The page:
Michael :Good morning Anita. Firstly thank you ever so much for agreeing to take part in this podcast on addiction. Can you kick it off by giving our listeners a little bit of an introduction of who you are and what you do?
Anita : Hello. Thank you for calling. I am Anita Kozlowski I’m a licensed trainer with the Society of NLP and a soul proprietor of Live With Power NLP Seminars in Edmonton Alberta here in Canada, which is the equivalent of Siberia.
Michael :What sort of things do you do there?
Anita : We have an institute where we offer licensed practitioner, master practitioner training as well as, in-house consulting and corporate training. Also we see clients with various types of questions regularly. And we are developing new types of programs for 2009 and further with a big vision for the future.
Michael : And back to the subject of addiction. What do you mean by “addiction”?
Anita : Addiction – addiction is, as I mentioned earlier, a fantastic nominalization where with the label you can “define” many behaviours, with attached underlying presuppositions which may be injurious to an individuals’ well being, as a part of a belief system. But if we really go into depth as to what is an addiction, it is a pattern of behaviour, both internal and manifested externally, in a manner where a person feels that they are unable to stop it, and feels compelled to repeat the same pattern over and over again – to such a degree that it might interfere with their functioning, and ultimately satisfaction and happiness in life.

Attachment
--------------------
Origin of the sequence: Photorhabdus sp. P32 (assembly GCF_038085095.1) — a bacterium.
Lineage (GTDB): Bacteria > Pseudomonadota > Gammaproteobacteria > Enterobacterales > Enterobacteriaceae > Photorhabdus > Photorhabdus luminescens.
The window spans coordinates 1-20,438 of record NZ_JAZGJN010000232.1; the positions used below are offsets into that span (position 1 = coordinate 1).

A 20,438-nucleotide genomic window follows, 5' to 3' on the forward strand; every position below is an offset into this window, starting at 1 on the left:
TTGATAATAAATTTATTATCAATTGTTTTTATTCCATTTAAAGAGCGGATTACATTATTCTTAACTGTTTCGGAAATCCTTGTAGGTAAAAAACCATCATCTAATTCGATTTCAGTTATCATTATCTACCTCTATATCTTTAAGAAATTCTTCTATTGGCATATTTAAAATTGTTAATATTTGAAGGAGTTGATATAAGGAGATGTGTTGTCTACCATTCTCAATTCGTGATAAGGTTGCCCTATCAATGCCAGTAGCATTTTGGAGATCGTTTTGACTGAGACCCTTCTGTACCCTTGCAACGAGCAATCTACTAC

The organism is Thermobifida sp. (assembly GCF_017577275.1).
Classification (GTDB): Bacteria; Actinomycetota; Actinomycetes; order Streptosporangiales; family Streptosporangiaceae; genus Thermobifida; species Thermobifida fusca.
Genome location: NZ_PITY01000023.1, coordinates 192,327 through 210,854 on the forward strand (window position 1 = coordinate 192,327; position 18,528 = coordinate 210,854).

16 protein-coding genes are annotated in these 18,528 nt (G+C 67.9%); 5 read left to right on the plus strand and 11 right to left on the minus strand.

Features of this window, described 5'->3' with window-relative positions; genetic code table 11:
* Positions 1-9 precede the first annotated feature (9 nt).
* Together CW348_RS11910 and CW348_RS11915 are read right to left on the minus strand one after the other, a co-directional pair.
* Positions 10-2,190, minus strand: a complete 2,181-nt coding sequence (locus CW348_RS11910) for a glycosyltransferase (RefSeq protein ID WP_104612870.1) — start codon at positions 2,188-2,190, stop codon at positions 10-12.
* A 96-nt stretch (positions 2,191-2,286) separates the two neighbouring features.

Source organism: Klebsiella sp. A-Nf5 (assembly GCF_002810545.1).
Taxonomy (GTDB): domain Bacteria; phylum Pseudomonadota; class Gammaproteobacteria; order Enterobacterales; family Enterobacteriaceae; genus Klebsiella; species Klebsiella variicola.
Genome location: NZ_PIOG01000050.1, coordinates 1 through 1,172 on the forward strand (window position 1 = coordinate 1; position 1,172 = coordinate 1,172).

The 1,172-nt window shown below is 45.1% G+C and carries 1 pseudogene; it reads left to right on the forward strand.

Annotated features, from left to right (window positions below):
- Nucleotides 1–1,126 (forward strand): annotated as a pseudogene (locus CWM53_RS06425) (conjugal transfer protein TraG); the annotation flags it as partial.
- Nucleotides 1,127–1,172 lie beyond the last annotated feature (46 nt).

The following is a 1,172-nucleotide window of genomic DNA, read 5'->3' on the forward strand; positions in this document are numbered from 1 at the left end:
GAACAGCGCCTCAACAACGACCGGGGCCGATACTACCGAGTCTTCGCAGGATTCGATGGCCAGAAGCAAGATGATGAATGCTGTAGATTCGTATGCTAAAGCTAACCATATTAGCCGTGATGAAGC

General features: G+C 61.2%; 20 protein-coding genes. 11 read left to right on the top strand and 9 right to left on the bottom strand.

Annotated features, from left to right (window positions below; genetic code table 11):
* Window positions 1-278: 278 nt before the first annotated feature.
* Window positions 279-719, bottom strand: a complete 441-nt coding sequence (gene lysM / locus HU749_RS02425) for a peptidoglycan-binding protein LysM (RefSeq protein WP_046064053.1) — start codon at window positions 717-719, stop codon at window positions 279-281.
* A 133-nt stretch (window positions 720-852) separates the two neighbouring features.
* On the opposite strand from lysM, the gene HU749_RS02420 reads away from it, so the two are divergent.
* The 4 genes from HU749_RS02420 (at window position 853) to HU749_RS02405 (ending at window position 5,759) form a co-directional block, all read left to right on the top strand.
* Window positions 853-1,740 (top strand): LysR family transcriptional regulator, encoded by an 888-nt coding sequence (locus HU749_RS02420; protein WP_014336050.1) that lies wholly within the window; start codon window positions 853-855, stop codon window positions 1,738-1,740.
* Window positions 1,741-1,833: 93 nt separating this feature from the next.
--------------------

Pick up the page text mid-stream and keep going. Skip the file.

So, addictions as such – I personally do not believe in the label of addiction, because it implies being a victim, or being a reaction to something that is happening outside of the individual. But if we go back to the commonly understood concept of addiction – those can be numerous – it could manifest itself as a desire to smoke cigarettes or to drink some alcohol, excessively shop – or even obsessive focus on speaking on a particular subject matter such that an individual finds it difficult to think about other things
Michael :OK. Are there any cases where an addiction could be useful?
Anita : It depends on how we define addiction. However I do not believe that addiction as such, as understood generically is useful because it implies a lack of control, a belief one is “run by something external to oneself”. In other words the label implies the individual is NOT in charge of their own thoughts and behaviour. . I would say that instead of thinking of the usefulness, one should say that developing new habits which are based on choice each and every time, is a much more useful practice than passive engagement in behaviour one perceives as running one’s life, or thinking patterns – so I believe that its not.
Michael : And speaking very big picture, top level – what are some of the approaches that you do use treating people with addiction?
Anita : Well there are many different clients with many different patterns, and I would say that each I see and experience is different, so obviously asking the right questions to find out the individual pattern to be assessed, how a person does what they have been doing, which did not work for them. Based on that I can assess their beliefs, their value statements, their core identity issues and also elicit their strategy of how they get into a particular behaviour internally, and how do they engage in the behaviour of doing something or manifesting it externally. In this case smoking or any other behaviour that involves a chain of unaesthetic actions.